Duke historian John Hope Franklin dies at age 94

DURHAM Duke says Franklin died Wednesday morning of congestive heart failure at the university's hospital in Durham.

"John Hope Franklin, the son of the South, has always been a moral compass for America. Always pointing us in the direction of truth," offered former President Bill Clinton in a past interview with Eyewitness News about Franklin's contribution to America.

The educator and historian dedicated his life to teaching America's history and to writing dozens of books about her dark past - punctuated by slavery, and racism.

Born and raised in the all-black community of Rentiesville in Oklahoma in 1915, and often subjected to humiliating incidents of racism, Franklin broke numerous color barriers during his career.

He was the son of the town's only lawyer who was also a doctor, and he inherited his parent's affinity for high achievement. The young Franklin graduated Fisk University, and later Harvard with a graduate degree in history.

He was the first black department chair at a predominantly white institution and the first black president of the American Historical Association.

Franklin was also part of the team of scholars who assisted Thurgood Marshall to win Brown v. Board of Education, the landmark 1954 case that outlawed the doctrine of "separate but equal" in the nation's public schools.

"It's what I'm best known for - problems regarding race - but I regard myself as a historian of the south; and for the last 35 years I've taught nothing but the history of the south," said Franklin in a past interview with Eyewitness News.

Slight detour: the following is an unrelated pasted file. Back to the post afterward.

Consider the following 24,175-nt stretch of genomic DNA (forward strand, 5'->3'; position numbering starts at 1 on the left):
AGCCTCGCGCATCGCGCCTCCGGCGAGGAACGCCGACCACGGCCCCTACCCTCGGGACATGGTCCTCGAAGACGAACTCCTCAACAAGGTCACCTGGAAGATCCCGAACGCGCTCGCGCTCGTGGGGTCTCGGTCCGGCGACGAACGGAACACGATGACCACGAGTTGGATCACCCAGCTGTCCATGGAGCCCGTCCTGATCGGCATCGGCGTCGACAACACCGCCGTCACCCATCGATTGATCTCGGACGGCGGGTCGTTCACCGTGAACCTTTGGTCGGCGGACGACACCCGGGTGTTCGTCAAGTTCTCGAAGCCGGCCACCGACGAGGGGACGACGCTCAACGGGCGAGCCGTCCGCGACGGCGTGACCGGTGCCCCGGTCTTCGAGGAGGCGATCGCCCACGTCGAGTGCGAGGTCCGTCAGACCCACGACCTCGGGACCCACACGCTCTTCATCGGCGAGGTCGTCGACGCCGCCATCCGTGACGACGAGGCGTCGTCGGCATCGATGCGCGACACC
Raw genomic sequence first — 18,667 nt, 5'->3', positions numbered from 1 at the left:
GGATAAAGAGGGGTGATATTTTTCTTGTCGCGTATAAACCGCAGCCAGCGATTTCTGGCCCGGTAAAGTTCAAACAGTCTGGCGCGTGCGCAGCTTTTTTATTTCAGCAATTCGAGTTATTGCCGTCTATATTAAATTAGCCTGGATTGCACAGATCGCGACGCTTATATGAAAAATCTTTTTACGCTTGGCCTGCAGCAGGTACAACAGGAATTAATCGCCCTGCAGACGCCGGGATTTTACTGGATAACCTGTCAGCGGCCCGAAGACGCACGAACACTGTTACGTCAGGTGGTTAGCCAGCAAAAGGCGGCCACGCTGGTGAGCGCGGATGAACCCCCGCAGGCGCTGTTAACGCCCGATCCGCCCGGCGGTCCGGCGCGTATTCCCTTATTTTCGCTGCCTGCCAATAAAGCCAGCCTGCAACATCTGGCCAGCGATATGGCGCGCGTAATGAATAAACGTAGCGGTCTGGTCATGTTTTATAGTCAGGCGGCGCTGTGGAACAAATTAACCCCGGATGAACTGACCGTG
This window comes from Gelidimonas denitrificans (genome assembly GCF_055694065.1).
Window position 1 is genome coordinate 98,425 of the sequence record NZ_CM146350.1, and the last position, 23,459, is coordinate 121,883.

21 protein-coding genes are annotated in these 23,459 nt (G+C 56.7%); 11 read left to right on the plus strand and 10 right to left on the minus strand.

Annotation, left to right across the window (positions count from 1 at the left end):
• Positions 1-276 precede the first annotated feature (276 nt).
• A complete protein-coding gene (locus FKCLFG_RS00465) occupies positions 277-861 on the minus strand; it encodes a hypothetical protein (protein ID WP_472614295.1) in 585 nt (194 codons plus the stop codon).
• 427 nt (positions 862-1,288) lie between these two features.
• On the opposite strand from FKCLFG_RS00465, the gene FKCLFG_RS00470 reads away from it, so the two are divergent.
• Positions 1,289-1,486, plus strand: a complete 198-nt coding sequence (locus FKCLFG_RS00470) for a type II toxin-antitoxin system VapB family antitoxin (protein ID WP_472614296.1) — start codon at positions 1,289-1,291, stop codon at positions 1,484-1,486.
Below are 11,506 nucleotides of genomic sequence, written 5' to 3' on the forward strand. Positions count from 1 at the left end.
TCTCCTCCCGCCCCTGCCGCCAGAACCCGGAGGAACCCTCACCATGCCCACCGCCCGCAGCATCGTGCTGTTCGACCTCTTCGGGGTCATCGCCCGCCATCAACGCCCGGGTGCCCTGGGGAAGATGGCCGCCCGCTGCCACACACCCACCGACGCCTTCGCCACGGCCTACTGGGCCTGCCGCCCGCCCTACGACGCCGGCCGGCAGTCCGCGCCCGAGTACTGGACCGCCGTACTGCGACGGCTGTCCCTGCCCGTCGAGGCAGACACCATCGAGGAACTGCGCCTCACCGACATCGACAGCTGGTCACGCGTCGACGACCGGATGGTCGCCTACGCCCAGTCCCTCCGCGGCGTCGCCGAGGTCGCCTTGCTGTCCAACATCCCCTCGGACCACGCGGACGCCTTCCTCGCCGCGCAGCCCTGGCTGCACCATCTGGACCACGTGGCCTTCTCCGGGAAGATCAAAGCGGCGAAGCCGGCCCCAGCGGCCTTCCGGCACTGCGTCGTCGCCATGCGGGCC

After teaching at several institutions and serving on three committees by presidential appointment, Franklin took on a daunting task at the age of 82. By then retired as professor emeritus of history at Duke, Franklin was named to chair President Clinton's initiative on race relations - leading the administration's effort to tackle the lingering legacy of racism in America.

"If it were just slavery that was the problem, it might have ended with slavery, but the problem is much deeper than that. The problem is racial attitudes," said Franklin. "It's incumbent on all of us to ask himself whether his own attitude, his own actions and policies are in the best interest of the larger community - not just himself."

Dozens of leaders are commenting on Franklin's passing - among them President Barack Obama.

"Because of the life John Hope Franklin lived, the public service he rendered, and the scholarship that was the mark of his distinguished career, we all have a richer understanding of who we are as Americans and our journey as a people. Dr. Franklin will be deeply missed, but his legacy is one that will surely endure. Michelle and I send our thoughts and prayers to his loved ones, as our nation mourns his loss."

North Carolina Governor Beverly Perdue also released a statement following Franklin's passing.

"John Hope Franklin was a tremendous leader, historian and friend to North Carolina and to the nation," said Perdue. "He personified giving and his work to advance the understanding of African-American contributions was unmatched by any other. He will be sadly missed."

To share your thoughts about Franklin or offer your condolences to the Franklin family visit www.duke.edu/johnhopefranklin.

To learn more about Franklin's life, visit some of these websites:

See also Franklin's 2008 YouTube interview on the Obama nomination:

Read more about Brown vs Board of Education

Franklin recounted the events of his long life in his autobiography "Mirror to America: The Autobiography of John Hope Franklin," which was published in 2005.

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